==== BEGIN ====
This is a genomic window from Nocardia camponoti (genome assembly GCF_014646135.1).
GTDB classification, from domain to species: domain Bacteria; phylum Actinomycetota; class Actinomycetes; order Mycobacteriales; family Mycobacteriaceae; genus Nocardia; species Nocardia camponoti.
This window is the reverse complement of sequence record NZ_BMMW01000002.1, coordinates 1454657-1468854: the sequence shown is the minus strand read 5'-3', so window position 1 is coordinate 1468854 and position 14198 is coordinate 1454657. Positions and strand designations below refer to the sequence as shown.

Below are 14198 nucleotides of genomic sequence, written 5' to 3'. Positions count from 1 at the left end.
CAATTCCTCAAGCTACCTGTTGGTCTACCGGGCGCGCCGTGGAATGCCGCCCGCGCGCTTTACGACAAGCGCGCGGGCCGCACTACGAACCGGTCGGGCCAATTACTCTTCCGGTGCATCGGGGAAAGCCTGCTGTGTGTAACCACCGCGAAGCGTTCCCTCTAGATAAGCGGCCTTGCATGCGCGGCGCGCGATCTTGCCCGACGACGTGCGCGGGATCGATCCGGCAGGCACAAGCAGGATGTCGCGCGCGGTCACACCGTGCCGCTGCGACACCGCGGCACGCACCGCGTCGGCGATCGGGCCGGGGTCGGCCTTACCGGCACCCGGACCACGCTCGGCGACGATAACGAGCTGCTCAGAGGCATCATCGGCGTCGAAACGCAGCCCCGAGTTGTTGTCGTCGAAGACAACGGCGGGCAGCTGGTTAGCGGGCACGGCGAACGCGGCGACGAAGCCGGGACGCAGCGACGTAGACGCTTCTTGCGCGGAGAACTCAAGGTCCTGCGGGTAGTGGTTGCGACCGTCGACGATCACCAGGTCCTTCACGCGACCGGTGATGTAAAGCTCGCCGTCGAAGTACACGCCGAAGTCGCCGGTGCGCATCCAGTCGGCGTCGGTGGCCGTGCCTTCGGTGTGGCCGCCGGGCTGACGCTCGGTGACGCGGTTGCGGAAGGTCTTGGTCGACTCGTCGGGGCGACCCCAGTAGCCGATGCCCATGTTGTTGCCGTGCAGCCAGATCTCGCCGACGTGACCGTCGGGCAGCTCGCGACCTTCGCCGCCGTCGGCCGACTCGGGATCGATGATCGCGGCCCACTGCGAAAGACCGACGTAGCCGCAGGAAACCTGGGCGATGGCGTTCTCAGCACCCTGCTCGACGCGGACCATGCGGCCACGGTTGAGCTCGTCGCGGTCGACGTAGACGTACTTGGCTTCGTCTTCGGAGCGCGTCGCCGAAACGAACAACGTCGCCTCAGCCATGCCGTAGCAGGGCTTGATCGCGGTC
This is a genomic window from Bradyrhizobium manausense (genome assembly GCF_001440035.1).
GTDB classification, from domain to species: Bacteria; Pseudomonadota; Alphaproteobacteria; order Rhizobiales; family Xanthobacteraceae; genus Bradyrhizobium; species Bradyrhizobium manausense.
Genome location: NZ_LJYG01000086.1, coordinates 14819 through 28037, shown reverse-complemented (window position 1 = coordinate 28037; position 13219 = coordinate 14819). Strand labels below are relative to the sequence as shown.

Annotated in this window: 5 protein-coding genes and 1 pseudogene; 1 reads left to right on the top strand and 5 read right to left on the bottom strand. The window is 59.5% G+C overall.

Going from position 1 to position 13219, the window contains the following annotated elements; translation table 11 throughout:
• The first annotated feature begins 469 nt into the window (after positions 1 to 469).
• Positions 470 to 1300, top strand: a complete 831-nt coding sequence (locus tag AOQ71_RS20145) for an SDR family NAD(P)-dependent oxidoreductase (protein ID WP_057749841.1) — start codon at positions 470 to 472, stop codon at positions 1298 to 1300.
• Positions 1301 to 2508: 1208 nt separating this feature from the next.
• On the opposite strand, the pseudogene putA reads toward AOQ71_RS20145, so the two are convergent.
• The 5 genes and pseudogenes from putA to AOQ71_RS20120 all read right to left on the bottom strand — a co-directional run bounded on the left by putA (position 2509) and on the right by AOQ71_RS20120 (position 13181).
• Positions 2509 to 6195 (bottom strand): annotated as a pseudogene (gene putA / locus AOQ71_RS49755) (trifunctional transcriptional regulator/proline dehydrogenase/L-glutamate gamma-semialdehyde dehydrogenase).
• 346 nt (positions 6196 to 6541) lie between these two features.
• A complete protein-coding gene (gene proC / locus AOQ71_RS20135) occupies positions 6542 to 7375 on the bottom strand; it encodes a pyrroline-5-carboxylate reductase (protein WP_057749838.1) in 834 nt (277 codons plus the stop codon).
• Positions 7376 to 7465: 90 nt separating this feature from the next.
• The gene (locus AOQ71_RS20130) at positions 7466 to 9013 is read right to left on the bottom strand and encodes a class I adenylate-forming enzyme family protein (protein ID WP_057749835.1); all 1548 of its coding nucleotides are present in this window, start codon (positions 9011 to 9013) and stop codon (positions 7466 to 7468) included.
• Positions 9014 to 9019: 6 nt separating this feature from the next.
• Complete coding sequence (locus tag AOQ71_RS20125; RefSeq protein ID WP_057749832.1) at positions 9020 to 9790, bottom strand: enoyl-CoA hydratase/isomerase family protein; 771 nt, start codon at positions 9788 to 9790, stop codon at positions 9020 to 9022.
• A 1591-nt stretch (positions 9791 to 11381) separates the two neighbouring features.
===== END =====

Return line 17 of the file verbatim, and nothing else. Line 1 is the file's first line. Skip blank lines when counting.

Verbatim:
• 346 nt (positions 6196 to 6541) lie between these two features.